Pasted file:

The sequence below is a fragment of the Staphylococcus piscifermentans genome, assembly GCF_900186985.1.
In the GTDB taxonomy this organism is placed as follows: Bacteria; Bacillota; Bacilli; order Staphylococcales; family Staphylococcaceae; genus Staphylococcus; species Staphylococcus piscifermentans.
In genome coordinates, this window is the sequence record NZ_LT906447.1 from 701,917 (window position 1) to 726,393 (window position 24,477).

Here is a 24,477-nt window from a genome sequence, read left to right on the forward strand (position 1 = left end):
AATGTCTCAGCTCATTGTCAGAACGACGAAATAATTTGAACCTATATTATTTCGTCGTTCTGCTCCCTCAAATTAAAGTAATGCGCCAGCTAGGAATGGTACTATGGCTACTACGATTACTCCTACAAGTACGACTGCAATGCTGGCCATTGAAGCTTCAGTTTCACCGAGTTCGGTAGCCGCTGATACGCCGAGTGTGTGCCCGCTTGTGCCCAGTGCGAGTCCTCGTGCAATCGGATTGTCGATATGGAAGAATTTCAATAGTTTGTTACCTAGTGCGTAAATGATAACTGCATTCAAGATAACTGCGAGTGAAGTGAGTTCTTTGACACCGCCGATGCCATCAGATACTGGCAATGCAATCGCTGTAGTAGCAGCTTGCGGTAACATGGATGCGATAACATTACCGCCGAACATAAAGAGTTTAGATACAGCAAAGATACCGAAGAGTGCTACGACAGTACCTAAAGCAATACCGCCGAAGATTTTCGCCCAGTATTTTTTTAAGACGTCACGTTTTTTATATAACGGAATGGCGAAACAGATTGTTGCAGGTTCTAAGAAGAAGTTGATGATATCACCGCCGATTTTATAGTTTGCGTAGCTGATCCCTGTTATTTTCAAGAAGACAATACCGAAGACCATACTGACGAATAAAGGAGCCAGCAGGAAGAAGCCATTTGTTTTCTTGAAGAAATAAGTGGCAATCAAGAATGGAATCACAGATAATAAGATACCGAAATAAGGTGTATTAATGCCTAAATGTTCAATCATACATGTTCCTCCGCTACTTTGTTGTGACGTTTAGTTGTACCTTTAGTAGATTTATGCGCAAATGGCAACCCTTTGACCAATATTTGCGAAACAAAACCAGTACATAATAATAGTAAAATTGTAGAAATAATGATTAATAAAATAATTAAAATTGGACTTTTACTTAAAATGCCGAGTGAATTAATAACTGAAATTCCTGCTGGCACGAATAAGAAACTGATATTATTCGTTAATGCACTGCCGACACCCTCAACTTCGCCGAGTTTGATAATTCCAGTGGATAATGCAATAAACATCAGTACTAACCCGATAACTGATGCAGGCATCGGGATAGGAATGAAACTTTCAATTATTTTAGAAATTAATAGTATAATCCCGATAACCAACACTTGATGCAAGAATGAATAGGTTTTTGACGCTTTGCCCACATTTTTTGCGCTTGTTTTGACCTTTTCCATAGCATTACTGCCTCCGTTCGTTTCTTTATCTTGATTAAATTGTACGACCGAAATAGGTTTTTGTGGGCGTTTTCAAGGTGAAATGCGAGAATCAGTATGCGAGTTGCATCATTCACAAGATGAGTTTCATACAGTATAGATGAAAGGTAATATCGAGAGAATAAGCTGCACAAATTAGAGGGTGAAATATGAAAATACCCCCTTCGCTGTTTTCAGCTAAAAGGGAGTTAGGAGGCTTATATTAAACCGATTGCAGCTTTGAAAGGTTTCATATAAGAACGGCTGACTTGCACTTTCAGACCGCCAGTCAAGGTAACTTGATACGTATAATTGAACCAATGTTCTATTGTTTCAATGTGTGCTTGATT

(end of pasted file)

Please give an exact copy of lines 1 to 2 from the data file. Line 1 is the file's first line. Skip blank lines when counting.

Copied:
The sequence below is a fragment of the Staphylococcus piscifermentans genome, assembly GCF_900186985.1.
In the GTDB taxonomy this organism is placed as follows: Bacteria; Bacillota; Bacilli; order Staphylococcales; family Staphylococcaceae; genus Staphylococcus; species Staphylococcus piscifermentans.